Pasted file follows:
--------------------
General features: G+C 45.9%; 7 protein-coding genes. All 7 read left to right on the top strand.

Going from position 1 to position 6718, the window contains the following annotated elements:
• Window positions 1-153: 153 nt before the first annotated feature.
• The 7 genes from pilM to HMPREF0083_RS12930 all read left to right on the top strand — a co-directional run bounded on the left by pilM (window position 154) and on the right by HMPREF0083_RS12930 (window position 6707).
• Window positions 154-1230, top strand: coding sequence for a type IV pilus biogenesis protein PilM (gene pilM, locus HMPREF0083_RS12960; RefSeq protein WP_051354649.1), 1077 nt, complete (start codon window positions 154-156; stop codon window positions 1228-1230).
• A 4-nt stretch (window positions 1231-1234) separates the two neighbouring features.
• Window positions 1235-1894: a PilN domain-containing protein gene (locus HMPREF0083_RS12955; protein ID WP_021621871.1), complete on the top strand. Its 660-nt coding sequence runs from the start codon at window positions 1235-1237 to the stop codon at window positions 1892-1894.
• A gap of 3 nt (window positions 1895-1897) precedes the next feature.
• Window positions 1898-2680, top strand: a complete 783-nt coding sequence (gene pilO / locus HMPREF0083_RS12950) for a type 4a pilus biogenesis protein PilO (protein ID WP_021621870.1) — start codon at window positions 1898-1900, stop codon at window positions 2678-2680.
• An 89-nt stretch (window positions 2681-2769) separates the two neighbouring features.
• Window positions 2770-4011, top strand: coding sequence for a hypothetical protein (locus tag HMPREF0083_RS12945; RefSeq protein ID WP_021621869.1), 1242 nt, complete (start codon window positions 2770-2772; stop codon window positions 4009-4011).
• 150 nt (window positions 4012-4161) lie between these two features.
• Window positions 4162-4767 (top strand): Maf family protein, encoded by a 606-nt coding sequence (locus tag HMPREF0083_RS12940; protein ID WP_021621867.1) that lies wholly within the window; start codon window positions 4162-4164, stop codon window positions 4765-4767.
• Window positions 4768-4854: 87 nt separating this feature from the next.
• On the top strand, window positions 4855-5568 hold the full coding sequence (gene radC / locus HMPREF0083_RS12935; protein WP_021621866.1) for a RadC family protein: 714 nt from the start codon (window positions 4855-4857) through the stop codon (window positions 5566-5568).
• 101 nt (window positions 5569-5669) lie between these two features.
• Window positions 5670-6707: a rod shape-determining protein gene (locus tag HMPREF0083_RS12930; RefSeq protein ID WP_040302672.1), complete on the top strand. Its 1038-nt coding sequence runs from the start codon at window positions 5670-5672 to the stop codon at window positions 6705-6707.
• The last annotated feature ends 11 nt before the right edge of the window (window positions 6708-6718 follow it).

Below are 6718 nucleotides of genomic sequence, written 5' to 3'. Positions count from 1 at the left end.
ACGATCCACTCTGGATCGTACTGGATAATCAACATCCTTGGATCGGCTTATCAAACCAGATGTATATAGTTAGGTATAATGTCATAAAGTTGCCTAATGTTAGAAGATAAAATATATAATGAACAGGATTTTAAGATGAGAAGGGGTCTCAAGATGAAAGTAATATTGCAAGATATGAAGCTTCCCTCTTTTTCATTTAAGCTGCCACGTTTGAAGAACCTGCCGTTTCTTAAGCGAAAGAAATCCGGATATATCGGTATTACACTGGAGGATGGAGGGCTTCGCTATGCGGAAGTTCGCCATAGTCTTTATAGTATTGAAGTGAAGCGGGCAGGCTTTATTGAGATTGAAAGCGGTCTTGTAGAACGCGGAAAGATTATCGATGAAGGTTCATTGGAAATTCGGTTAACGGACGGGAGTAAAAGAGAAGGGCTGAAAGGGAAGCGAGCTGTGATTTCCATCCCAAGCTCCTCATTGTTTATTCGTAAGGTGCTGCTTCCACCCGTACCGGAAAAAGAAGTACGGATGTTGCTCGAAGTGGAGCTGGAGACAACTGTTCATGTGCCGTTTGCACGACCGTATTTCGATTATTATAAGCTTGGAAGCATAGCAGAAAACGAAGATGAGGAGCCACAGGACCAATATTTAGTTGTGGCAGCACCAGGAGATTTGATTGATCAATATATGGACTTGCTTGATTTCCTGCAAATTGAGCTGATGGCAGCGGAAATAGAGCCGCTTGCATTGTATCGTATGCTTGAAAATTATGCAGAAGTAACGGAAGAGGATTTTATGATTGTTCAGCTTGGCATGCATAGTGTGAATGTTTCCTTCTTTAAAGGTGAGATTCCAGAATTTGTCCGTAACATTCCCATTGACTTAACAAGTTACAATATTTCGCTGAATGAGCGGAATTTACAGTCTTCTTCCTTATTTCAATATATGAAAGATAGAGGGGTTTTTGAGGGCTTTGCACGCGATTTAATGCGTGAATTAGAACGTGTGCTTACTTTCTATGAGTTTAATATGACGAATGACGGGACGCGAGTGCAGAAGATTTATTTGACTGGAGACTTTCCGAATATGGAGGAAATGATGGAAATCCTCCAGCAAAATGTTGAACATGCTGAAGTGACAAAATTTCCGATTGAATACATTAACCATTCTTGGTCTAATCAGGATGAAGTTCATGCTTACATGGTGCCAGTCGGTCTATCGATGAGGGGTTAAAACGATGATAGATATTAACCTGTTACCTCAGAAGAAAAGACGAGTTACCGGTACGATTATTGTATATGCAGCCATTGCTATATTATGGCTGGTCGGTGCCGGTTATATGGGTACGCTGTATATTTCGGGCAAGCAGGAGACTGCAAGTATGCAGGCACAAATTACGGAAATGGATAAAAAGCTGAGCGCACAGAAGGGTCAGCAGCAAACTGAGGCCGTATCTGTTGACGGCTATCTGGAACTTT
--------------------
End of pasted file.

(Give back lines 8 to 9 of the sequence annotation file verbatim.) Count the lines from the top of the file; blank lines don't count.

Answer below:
• A gap of 3 nt (window positions 1895-1897) precedes the next feature.
• Window positions 1898-2680, top strand: a complete 783-nt coding sequence (gene pilO / locus HMPREF0083_RS12950) for a type 4a pilus biogenesis protein PilO (protein ID WP_021621870.1) — start codon at window positions 1898-1900, stop codon at window positions 2678-2680.